"We disrupted how re-use was done"

Checking in on the implementation of the Italian open source procurement and reuse law.

Published on: 20/08/2021
Last update: 23/08/2021

Italy’s law favouring open source software in public procurement and sharing of code is generally considered to be a good example of primary law. Yet, the law is also thought to have had little real-life effect. To address this, the Italian government adopted guidelines in May 2019 to help with the implementation. Two years later, it’s “slowly but firmly going in the right direction”, says Leonardo Favario, Open Source Project Leader at the Italian Department for the Digital Transformation.

Italy’s “Codice dell’Amministrazione Digitale” (CAD) was enacted in 2005 and a preference for open source software and re-use through open source was introduced in 2012 through the addition of Articles 68 and 69. The Italian lawmakers were seemingly motivated to find the optimal wording, as the articles were adapted four times since their introduction. Yet, the impact of the law is seen to be low. 

In his 2019 investigation of the (successful) French public procurement law favouring open source Harvard Business School professor Frank Nagle used Italy as a control case – thus a case where there is no impact from a policy intervention. When asked why the law had so little impact, Favario said “it was very hard to put into place. Turn the primary law into facts”. The law itself was “high level” and would only provide a broad frame of what procurement officers should do - perform a comparative assessment of the available solutions - but not give clear instructions how to implement this.

The CAD gives the AgID, the Agency for Digital Italy, the option to develop practical implementation guidelines on all its articles. For the “Guidelines on the acquisition and reuse of software for public administrations” they partnered in late 2017 with the Digital Transformation Team. The process included internal consultations, an open consultation on GitHub and discussions with the European Commission. The resulting guidelines were published roughly 1½ years later and give public procurement officers “a soft landing, without level for interpretation”, providing clarity for the implementation.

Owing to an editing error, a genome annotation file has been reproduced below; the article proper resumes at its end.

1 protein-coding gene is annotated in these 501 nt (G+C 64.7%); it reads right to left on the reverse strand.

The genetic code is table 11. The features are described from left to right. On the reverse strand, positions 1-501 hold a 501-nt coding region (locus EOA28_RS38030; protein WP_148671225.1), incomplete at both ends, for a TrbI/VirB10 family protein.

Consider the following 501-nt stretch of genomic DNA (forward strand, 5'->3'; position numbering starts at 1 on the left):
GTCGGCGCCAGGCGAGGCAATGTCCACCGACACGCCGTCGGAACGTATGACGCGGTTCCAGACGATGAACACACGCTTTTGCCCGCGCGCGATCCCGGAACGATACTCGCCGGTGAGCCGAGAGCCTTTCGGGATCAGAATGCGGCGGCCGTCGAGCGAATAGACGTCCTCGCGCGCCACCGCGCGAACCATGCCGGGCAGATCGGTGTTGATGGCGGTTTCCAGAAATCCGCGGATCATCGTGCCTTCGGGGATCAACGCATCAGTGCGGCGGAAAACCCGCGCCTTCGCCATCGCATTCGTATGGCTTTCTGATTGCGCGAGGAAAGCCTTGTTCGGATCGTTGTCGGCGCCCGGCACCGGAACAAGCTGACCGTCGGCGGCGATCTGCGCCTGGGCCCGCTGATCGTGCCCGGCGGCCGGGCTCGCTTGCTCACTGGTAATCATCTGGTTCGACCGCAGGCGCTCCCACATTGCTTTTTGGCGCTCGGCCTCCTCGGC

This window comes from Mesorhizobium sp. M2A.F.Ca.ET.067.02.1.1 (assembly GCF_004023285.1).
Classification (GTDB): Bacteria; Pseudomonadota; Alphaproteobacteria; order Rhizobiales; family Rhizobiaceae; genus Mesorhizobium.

After the publication, the authors were aware it would be an uphill battle to disseminate the guidelines to all relevant public procurement. “You need to reach all levels”, Favario is convinced. To increase the reach, media, social media and events were employed. The team could rely on a network of “responsible for digital transformation” officers at the public administrations, that they used as a lever to spread the word. This was seen as very important, as especially smaller public administrations on the local level struggle with the intricacies of software procurement, while the law requires a complex comparative assessment of available software options. 

The guidelines also helped the shift toward sharing and reuse of software in the public administration. They replaced an outdated framework from 2013 that foresaw the need to obtain permission of the public administration that has first developed a specific piece of software and required this public administration to provide support, “that was not sustainable” remarked Favario, referring to the cost within the public administration. With the new rules “reuse equals free and open source software. This was a new era.” Transaction costs between public administrations were reduced to near zero for reuse. As the software is freely available, every public administration can easily reuse it. In addition, the warranty exclusion in the licenses mean public administrations do not need to worry about being liable. Both measures have spurred publicly available code.

Did the guidelines help the implementation of Articles 68 and 69? Favario thinks so. “Right now, we have 212 solutions in the catalogue that have been re-used over 2000 times. Good solutions are being reused more and more. We are quite happy with the result.” The team is also providing additional services, such as checks for security vulnerabilities, which can be provided because the code is open source and thus increases the security of the software for all. 

Of course, there was also much feedback over the last years that public official promises are being turned into action. “Dealing with software as a service (SaaS)” is something the team wants to improve with a possible new version, “it is not yet clearly explained in the guidelines”. When asked what they had learned from the process, Favario highlighted two aspects: “People and tools: You need to build an ecosystem of people going in the same direction. You need people able to express, explain and support. And you also need tools that help in that way”.